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Coronavirus

Adapting Your Business Model During the Coronavirus Pandemic

Adapting Your Business Model During the Coronavirus Pandemic

Author: Clint Sporhase, Vice President, Business Banking

The coronavirus (COVID-19) is first and foremost a health crisis but in recent days it has also turned into an economic and financial crisis. From the stock market, to global trade, to local businesses, everyone is feeling its impact.

With the great effort underway to reduce the spread of the virus through social distancing measures, many small and mid-sized businesses have seen a drop in customers or have had to temporarily close their doors. The question that many businesses in America are currently asking is “how long will this go on and will my business survive?”

Given the current circumstances, one of the best things any business owner, small or large, can do is establish a pandemic business continuity plan. Having a documented plan, even if developed during an unfolding situation, can help provide guidance and discipline when it is needed most. Your business may have prepared for a natural weather disaster or a cyber-attack but it’s possible that you never considered how to respond during a health pandemic.

Stay Informed

As you plan for how your business will respond to unfolding events, first and foremost, you need to stay informed. It’s crucial that business owners stay updated on the current conditions in their community. Make sure you’re getting your news from reputable sources, like your local government and health officials, not just information found online or on social media. This will help ensure you’re getting the latest facts and are following any local ordinances.

Preparing Your Business Continuity Plan

The most important thing your business needs to plan for is how you will keep both your customers and employees safe during the current health crisis – they are your business’ biggest asset. If your business remains open, do you have social distancing measures in place, such as employees working remotely, reducing staffing or having meetings with customers via webcam or phone? Restaurants, for example, can close dining rooms but still allow for takeout orders. If your business remains open, you also need to ensure your cleaning measures meet standards. For some businesses, temporarily closing may be what’s best to ensure the safety of staff and customers.

Another key aspect of a business continuity plan is communication. Communication is key to maintaining trust with your employees and customers. Tell customers what measures you’re taking to protect them and how your operations are changing. You should also regularly provide updates to employees and be open and honest with them about the state of the business. It’s also key to maintain close contact with your suppliers and vendors, given that many supply chains are under strain due to the pandemic. Additionally, have open and honest communication with your financial institution so they can help you address potential problems or connect you with information and resources.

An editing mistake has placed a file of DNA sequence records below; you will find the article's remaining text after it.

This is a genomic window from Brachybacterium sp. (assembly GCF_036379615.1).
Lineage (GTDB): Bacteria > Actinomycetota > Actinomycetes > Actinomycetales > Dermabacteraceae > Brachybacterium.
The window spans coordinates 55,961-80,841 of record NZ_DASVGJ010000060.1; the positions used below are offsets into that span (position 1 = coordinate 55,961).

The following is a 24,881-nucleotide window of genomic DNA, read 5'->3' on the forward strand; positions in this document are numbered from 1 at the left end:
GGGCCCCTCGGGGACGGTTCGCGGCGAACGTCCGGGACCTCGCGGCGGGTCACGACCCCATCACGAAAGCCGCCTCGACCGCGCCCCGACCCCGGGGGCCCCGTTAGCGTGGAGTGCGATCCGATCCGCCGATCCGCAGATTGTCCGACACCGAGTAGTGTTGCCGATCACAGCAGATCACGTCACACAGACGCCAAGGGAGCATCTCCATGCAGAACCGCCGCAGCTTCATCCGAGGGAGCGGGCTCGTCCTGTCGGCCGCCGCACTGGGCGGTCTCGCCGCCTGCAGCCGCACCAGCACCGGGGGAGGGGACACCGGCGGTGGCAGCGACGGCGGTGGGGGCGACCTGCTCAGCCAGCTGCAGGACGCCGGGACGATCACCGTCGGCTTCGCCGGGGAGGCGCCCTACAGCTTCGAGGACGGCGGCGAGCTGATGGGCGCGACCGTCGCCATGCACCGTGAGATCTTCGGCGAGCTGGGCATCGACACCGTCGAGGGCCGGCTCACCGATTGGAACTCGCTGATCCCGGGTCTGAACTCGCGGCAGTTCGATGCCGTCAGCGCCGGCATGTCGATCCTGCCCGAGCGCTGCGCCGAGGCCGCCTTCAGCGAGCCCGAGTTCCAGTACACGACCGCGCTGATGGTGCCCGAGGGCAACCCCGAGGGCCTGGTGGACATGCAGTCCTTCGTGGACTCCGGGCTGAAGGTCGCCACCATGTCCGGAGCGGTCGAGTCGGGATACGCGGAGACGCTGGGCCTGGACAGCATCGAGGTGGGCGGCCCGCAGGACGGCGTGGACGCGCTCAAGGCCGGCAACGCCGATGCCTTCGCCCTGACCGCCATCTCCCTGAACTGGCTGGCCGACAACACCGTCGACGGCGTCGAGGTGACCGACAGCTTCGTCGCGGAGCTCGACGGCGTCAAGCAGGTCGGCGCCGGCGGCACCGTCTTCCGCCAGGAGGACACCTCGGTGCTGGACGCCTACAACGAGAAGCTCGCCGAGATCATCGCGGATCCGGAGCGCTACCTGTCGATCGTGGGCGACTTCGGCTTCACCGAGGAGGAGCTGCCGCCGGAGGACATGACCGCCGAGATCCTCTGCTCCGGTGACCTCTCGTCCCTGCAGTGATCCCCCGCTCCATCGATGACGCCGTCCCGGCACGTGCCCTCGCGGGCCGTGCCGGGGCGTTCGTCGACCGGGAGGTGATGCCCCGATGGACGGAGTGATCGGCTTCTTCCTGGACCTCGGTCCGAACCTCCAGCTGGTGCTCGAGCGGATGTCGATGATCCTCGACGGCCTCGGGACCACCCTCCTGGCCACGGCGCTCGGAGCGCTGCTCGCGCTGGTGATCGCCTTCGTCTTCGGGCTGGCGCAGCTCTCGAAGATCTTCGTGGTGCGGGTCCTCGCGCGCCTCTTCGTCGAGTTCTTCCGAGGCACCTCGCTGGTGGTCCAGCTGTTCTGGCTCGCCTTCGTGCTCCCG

It’s never too late to put your continuity plan together because having something documented can help you before, during and after a crisis. If you’re looking for additional support in creating a business continuity plan, Facebook recently launched a Business Resource Hub, which includes an easy-to-use quick action guide and resiliency toolkit. The Balance Small Business also provides simple and straightforward guidance on how to create a business continuity plan that will help your business plan for a variety of unforeseen disruptions.

Adapting Your Business Model

To survive the storm, it’s likely that many businesses will need to adapt their business models. For example, if your business has a store but also has an online presence, encourage customers to shop online. You could even offer special discounts to customers who use your online store. If you’re in the food service industry, now may be the time to start doing takeout orders or even delivery to people’s homes. Gyms can even offer exercise classes online instead of group fitness classes. By getting creative, you may be able to still provide your service to customers and keep your business afloat.

It also helps to adapt to the mindset of a seasonal business owner. Seasonal businesses, who are already accustomed to ebbs and flows, plan for changes in cash flow, seasonal staffing and bringing customers back to the business once operations return to normal.

Learning from Other Nations

Because other countries were hit with the coronavirus before the U.S., we can learn from how businesses in other nations have handled it. For example, in China, some of the businesses that recovered the fastest proactively looked ahead to anticipate changing circumstances. Master Kong, a leading instant noodle and beverage producer, reprioritized efforts daily, and shifted its focus away from large retail channels to e-commerce and smaller stores. To avoid layoffs, some Chinese companies reallocated their staff to different activities. Restaurants, for example, who were unable to remain open reallocated staff to projects like recovery planning or even loaned them to other companies who needed extra support.

Standing Strong Together

In unprecedented times, it’s important that the business community rallies together in support of one another. At FNBO, we have a community mindset and as the coronavirus continues to impact us in new and significant ways, we want you to know we share your concerns. We encourage you to follow how FNBO is responding on our website.

About the Author: Clint Sporhase leads FNBO’s efforts to serve small business owners. Clint has 25 years of sales, marketing and strategy experience.